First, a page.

CHESTER — We send them from faraway places, buy them at museums, tape them to our refrigerators— postcards are portals to adventure and memory, and an accessible way to own art.
Artist Sol LeWitt used to send postcards to Sosse and Jack Baker, former owners of the Chester Gallery where LeWitt showed his work.
“He would send them postcards from his travels and they framed some of them that he made himself. That’s what gave Jack and Sosse the idea to host a show of art the size of postcards,” said Nancy Pinney, who has owned the Chester Gallery since 2018.
The Bakers’ first postcard show at the gallery was 28 years ago and has continued annually. The show features exhibiting and invited area artists who submit up to five pieces of art that are 4” x 6” or smaller. There are many familiar names in the show, plus about a dozen new artists this year.
“It’s a small work show. You don’t know who made the piece until you look at the back — it’s like a postcard, you don’t know who it’s from until you turn it over,” Pinney said.
This year’s work includes collage, printmaking and mixed media, as well as paintings in oil, acrylic and watercolor.
James Baker, a Chester graphic designer and painter, also the spouse of State Rep. Christine Palm (D-Chester) created expansive landscapes using layered brushwork and drawing techniques. His pieces bring the viewer into farmland with green fields and beside barns with snow on roof beneath a blue New England sky.
David Schulz created postcards on reclaimed book pages from his father’s books, layering inkjet prints of forest collages and pieces of an accompanying prose-poem. The pieces are reflective of his photo-book, “The Library,” in which Schulz explores his father’s life and unexpected death.
Breaking away from the postcard shape, Alicia Melluzzo painted tiny landscapes and winter scenes using the cross-sections of small trees as her canvases. In each piece, she reserved the outer rings of the tree as an interior “frame” around the image so that some of the original wood grain can be seen. She also kept an inch-long portion of bark as a base so that the pieces can stand upright on a table.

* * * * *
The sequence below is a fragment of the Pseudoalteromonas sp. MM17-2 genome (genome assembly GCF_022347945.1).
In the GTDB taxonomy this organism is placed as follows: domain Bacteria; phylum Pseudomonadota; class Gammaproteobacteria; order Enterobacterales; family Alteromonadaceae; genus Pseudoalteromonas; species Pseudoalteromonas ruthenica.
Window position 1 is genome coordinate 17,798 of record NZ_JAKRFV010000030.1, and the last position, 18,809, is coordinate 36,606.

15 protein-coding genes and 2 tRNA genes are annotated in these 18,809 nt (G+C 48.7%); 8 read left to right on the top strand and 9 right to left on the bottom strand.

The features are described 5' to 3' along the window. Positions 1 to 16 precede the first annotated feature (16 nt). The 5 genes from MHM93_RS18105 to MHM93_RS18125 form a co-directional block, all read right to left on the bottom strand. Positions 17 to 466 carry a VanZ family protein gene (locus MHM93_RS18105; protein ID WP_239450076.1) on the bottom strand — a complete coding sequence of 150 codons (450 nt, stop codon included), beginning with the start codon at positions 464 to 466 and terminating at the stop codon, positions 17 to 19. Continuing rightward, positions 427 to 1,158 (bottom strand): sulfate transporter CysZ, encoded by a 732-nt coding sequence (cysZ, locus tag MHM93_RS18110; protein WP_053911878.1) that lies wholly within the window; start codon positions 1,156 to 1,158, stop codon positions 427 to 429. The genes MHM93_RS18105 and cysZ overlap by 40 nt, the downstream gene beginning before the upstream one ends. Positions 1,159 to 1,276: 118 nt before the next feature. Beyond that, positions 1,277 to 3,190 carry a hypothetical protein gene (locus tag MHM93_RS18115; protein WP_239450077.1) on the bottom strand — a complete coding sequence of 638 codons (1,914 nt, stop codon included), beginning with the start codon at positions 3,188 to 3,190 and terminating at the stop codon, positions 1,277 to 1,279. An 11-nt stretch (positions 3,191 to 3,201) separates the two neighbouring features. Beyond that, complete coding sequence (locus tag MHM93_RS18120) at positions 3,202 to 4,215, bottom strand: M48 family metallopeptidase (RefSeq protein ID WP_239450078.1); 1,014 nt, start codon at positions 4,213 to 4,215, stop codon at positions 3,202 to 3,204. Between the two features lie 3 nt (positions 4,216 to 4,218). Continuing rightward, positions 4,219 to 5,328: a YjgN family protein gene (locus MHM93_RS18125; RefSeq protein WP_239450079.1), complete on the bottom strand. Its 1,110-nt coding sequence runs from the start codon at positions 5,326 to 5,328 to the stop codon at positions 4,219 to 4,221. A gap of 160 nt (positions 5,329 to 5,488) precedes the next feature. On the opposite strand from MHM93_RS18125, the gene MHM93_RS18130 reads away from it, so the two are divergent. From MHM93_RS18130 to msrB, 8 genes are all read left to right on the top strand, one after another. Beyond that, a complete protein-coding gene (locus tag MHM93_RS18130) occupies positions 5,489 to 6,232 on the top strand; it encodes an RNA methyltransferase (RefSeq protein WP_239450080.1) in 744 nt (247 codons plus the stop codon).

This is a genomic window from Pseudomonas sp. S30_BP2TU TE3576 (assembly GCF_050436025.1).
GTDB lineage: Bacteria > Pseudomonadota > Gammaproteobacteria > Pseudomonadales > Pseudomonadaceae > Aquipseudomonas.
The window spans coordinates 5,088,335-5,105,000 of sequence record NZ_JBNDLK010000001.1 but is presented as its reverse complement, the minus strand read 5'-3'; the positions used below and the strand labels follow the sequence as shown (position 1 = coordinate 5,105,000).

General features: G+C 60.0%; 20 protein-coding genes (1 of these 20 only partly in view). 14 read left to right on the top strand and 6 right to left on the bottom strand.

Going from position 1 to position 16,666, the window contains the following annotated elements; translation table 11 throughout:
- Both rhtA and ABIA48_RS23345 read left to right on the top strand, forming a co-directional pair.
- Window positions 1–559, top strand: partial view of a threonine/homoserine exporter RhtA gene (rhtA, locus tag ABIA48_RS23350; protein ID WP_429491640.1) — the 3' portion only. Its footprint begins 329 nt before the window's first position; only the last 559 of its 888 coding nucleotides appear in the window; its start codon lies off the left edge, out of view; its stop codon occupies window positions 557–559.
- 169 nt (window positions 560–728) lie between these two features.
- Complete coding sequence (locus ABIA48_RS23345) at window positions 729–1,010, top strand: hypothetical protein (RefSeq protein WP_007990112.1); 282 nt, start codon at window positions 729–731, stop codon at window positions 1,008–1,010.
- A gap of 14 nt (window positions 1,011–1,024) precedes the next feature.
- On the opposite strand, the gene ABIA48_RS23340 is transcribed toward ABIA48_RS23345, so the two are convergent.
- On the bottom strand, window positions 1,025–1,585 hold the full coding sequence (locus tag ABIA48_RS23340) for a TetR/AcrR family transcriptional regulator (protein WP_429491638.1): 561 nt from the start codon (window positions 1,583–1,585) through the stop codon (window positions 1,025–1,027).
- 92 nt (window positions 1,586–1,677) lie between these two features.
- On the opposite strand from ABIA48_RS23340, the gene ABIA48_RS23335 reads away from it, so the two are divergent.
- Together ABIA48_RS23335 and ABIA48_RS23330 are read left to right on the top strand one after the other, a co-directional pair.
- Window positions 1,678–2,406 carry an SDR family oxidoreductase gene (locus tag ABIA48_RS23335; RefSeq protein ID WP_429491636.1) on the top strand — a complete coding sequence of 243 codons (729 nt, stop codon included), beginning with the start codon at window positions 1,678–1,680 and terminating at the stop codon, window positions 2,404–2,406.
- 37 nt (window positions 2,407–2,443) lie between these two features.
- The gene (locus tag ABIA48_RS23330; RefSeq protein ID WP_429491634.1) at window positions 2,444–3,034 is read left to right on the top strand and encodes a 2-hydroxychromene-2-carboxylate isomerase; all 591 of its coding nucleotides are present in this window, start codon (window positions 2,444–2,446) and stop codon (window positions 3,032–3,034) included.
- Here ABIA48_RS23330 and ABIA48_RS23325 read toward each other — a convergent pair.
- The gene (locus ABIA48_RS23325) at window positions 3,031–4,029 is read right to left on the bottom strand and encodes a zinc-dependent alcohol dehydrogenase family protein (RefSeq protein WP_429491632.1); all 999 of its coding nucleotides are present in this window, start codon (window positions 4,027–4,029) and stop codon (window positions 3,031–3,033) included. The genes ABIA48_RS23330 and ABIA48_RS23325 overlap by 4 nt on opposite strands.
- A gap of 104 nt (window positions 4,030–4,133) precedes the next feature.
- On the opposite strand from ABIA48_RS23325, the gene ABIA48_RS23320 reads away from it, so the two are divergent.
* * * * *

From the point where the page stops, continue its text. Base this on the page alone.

Aaoron Caycedo-Kimura, a visual artist and writer, created five still lifes that combine precise brushwork with broad brush strokes — all done in hues of blue — and move between abstraction and realism. In one piece, light casts shadows from a spoon resting on a saucer to the surface below where broad brush strokes form interwoven and sunray-like patterns. In another, a transparent glass jar and its lid stand on a surface surrounded by a cacophony of broad brush strokes that convey the flat surface of the table and a darker space receding behind.
The show will continue to change and evolve as artists add new pieces to replace pieces that have sold, Pinney said.
Check the gallery website for an online store — new this year — where the postcards can be purchased.
The Postcard Show runs through January 15. The gallery is open Wednesday through Saturday from 12 to 5 p.m. and Sundays 12-4 p.m. during the holidays.